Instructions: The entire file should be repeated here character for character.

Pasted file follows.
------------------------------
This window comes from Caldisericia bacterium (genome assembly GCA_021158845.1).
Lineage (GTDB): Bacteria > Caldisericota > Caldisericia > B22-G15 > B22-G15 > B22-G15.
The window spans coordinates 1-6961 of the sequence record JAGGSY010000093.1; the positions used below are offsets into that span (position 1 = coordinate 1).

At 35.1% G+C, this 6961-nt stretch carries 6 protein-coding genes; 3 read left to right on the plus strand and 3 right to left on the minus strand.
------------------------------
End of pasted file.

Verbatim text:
This window comes from Caldisericia bacterium (genome assembly GCA_021158845.1).
Lineage (GTDB): Bacteria > Caldisericota > Caldisericia > B22-G15 > B22-G15 > B22-G15.
The window spans coordinates 1-6961 of the sequence record JAGGSY010000093.1; the positions used below are offsets into that span (position 1 = coordinate 1).

At 35.1% G+C, this 6961-nt stretch carries 6 protein-coding genes; 3 read left to right on the plus strand and 3 right to left on the minus strand.